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Lenders free up lending to focus on safer interest-only loans

Written by Sam Jones on 02 October 2015.

We note the trend of lenders reducing the number of interest-only mortgage loans they have on their books.

In 2012 lenders had 2.5 million mortgages that were interest-only but that figure dropped by 25 per cent by the end of 2014 to under 2 million.

It has fallen 16 per cent in the last year alone potentially freeing up new lending for mortgage borrowers looking for flexible deals.

It is a significant drop and it shows that those who are on interest-only deals are being encouraged to move on to so-called capital repayments deals. This is where you pay both interest and part of the cost of your house each month.

The financial regulator, the Financial Conduct Authority has grown increasingly alarmed about the number of existing interest-only mortgages.

In the decade up to 2008 it is accepted that interest-only mortgages became too freely available and too easy to get.

Borrowers could buy a home on a cheap monthly payment through interest-only, rely upon house price growth to make them some cash and then sell up.

This was common practice. We believe interest-only should be a niche product for those with specific flexible needs that we can help meet.

They can include those working in financial services and receiving bonus payments or recruitment consultants gaining commission, for example.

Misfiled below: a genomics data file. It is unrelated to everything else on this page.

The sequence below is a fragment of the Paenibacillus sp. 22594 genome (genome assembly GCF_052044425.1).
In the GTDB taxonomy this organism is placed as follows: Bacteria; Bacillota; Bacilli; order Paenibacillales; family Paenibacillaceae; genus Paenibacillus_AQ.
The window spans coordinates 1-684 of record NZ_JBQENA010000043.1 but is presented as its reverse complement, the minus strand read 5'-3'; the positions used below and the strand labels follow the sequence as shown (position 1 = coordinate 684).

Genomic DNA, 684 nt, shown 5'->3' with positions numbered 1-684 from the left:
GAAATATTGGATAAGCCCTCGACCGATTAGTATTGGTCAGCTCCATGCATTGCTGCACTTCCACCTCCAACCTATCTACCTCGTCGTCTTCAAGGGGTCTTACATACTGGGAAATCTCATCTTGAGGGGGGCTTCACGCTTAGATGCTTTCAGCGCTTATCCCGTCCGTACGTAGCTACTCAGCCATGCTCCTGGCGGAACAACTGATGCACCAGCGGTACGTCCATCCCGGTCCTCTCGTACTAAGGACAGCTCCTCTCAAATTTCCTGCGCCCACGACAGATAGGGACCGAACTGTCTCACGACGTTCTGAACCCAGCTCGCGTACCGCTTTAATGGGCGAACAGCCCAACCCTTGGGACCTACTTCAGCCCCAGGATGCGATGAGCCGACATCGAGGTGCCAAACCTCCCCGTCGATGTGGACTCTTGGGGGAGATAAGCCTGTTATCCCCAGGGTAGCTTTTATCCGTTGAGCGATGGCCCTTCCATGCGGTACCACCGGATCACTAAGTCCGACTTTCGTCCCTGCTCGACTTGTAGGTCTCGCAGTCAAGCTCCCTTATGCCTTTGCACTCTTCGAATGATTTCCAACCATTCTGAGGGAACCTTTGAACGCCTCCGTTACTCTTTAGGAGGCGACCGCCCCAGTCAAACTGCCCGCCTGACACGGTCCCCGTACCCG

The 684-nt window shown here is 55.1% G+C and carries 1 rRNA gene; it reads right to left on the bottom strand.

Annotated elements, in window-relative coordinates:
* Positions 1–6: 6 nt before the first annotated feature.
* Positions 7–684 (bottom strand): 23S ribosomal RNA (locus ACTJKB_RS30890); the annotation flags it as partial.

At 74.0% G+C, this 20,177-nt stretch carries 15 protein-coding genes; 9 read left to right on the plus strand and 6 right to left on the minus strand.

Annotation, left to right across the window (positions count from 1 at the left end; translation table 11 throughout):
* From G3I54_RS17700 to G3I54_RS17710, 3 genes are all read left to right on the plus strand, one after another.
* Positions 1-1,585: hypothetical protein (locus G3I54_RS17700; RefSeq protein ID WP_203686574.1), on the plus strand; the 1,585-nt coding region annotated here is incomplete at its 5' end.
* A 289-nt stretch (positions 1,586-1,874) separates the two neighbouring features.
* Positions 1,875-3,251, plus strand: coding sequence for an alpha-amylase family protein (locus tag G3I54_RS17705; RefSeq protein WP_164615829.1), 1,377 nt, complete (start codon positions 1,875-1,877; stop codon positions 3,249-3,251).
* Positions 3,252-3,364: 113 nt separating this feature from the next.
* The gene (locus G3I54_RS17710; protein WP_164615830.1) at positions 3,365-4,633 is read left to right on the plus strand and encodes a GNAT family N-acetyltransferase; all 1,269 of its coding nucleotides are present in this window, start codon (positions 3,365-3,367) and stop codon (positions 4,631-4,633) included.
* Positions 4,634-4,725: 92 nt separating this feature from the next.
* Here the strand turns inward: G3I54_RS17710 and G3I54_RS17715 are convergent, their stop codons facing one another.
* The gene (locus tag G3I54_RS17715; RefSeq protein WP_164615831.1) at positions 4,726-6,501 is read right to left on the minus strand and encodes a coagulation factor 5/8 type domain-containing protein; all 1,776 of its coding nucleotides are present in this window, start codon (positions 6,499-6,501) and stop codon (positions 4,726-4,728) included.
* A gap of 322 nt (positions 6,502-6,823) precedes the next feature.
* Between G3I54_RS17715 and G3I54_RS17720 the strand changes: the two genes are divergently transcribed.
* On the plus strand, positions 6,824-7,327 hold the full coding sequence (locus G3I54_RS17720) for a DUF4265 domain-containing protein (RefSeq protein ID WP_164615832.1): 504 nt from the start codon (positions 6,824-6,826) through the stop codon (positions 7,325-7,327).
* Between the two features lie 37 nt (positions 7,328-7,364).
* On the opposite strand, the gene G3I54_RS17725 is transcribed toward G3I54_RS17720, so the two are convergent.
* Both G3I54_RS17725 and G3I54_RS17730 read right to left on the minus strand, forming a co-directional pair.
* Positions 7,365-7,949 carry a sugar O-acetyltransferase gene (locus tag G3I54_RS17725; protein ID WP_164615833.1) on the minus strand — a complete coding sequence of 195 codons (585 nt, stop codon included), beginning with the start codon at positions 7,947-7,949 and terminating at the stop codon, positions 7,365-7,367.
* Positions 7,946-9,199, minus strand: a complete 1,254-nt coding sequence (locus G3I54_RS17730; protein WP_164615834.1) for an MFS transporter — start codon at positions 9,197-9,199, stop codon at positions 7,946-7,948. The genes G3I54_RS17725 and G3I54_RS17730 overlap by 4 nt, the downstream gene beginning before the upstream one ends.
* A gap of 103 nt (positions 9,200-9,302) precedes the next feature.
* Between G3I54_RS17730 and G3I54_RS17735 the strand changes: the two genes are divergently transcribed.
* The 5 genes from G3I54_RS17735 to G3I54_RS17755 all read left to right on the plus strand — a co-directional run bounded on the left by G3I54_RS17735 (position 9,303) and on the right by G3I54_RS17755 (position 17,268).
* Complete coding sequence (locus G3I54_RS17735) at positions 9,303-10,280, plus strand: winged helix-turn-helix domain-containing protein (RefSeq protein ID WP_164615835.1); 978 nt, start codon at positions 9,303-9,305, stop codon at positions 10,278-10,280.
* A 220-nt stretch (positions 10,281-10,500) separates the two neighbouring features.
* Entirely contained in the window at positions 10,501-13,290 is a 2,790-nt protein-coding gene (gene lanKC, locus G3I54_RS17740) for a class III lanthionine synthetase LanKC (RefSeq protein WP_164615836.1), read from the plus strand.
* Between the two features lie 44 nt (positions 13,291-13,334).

Both take home irregular income so want a low monthly mortgage with the ability to pay off capital at irregular intervals. This could be after the January bonus season for financial services, for instance.

That is a common sense approach to have a credible repayment strategy in place and not to rely on house price growth alone.  We can help those niche borrowers for whom it can be a genuinely useful and appropriate way of buying a home.

The FCA, rightly wants to stop those already on interest-only from falling into trouble. It branded the 2.5 million on deals in 2012 a “ticking timebomb” and demanded lenders start to defuse it.  

The reason the FCA wants to defuse the bomb is because many interest-only mortgage borrowers come to the end of their 25 year terms having paid off nothing on the house. This leaves them with a huge loan to repay and no means at the end of the term to repay it.

Lenders have been scared off interest-only lending by a mixture of tougher regulation and already holding a large number of similar existing loans.

As they defuse the timebomb lenders potentially have more money and freedom to lend interest-only loans to appropriate borrowers today.

We know there are many people for whom it is the right choice but they can’t do it now. Hopefully the latest trends show it could be back in business for the right borrowers soon.

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